Stephen Bates

Judge, Jury & Executioner

Court Number One: The Old Bailey Trials That Defined Modern Britain


John Murray 448pp £25 order from our bookshop

Britain’s most famous criminal courtroom, Court Number One at the Old Bailey, can seem surprisingly intimate. The decor is heavy and Edwardian, with the dock only a few feet behind the barristers’ desk and the witness box almost within touching distance of the jury – or at least that is how it seemed to me when I occasionally covered trials there. Then, when I was researching a book a few years ago, a friendly barrister showed me up onto the judges’ bench, where the perspective was very different. Their comfortably padded chairs seemed lofty and remote. You could see how, looking down to the lawyers far below and across the void to the accused, judges might be carried away by their eminence.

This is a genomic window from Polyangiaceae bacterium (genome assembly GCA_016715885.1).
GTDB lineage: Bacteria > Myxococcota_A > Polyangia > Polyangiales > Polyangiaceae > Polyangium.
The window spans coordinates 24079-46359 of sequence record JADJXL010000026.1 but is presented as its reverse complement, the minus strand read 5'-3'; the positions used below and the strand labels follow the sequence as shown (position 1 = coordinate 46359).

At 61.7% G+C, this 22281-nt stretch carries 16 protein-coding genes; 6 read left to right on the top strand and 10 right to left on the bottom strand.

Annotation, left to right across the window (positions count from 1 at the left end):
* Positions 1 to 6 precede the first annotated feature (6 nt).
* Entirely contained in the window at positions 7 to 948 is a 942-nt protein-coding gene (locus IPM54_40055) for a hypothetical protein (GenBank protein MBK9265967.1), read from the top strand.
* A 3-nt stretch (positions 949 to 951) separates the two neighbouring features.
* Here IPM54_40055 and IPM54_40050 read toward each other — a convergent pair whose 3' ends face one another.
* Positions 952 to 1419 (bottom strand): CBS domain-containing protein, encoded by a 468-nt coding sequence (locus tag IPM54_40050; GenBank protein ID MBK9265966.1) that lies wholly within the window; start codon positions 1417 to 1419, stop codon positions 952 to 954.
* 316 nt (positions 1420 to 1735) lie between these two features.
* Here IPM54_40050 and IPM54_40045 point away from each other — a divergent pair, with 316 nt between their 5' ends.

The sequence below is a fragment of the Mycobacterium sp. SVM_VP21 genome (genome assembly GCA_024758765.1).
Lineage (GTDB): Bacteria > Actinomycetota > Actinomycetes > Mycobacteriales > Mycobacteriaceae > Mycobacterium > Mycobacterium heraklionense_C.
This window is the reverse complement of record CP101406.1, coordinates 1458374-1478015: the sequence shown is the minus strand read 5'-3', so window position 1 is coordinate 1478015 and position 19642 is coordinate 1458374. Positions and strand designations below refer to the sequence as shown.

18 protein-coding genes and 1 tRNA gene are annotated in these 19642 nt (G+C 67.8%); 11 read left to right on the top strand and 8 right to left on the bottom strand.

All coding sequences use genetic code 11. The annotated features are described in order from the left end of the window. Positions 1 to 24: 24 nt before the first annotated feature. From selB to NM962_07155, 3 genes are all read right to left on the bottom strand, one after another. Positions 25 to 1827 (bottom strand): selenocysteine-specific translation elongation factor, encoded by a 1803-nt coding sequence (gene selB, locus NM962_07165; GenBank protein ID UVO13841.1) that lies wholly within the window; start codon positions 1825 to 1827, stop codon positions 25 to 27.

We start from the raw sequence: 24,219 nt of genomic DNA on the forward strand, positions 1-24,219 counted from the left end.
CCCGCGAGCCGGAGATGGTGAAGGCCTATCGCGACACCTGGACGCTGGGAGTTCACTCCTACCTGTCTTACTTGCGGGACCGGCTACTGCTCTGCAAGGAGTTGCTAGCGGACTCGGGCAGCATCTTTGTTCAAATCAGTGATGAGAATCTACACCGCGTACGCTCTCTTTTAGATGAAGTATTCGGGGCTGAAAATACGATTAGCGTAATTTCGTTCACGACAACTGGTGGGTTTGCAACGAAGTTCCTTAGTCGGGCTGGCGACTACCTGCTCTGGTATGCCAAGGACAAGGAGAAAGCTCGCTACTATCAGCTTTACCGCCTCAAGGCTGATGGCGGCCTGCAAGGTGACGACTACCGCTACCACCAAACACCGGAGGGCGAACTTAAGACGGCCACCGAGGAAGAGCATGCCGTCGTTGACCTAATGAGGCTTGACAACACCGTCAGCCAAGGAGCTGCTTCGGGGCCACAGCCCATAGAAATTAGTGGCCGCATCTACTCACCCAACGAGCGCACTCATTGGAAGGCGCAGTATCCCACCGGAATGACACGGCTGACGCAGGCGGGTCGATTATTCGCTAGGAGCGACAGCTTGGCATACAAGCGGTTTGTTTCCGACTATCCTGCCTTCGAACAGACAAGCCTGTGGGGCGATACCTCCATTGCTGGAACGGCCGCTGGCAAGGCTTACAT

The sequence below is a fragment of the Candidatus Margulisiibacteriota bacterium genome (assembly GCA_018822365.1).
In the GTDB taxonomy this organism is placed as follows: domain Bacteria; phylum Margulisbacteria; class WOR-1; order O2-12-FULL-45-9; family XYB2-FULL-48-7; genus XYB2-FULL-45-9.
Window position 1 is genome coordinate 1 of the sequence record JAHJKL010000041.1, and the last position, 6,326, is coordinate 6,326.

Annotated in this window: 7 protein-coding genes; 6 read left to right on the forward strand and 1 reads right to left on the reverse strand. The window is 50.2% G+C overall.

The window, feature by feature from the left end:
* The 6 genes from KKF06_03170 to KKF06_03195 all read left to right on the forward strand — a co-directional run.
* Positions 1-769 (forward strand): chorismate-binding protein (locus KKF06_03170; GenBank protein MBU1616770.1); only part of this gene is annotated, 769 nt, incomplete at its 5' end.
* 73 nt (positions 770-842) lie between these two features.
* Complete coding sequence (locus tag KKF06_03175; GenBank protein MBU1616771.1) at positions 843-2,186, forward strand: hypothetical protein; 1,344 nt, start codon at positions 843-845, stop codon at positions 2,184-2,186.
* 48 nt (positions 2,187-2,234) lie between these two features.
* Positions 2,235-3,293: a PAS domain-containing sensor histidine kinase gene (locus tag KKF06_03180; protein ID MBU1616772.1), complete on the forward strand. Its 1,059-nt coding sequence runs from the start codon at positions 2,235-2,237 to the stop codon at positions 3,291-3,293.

Sign Up to our newsletter

Receive free articles, highlights from the archive, news, details of prizes, and much more.

Follow Literary Review on Twitter

  • Last Tweets

    • 'I don’t think we’re here on Earth to be Happy. I think we’re here on Earth to help God. I am a messianic writer'.… ,
    • 'Darley’s book is not a mad dash through this most compelling and complex of English counties. Nor is it another ti… ,
    • 'Moser’s book offers such a gripping account of a profoundly damaged human being, trapped in a cycle of repetition,… ,
    • 'Ideas that I’d thought were set down in full continue to smoulder ... this book is only a snapshot of some larger… ,
    • 'Full of invention which, at its most pedestrian, is eminently Victorian, and at its most unrestrained wildly imagi… ,
    • 'What in other hands could have been a dry, pedantic account of Christianity’s birth and evolution becomes in Holla… ,
    • RT : One of my favourite literary magazines is celebrating 40 years this year. Here is the September edition of… ,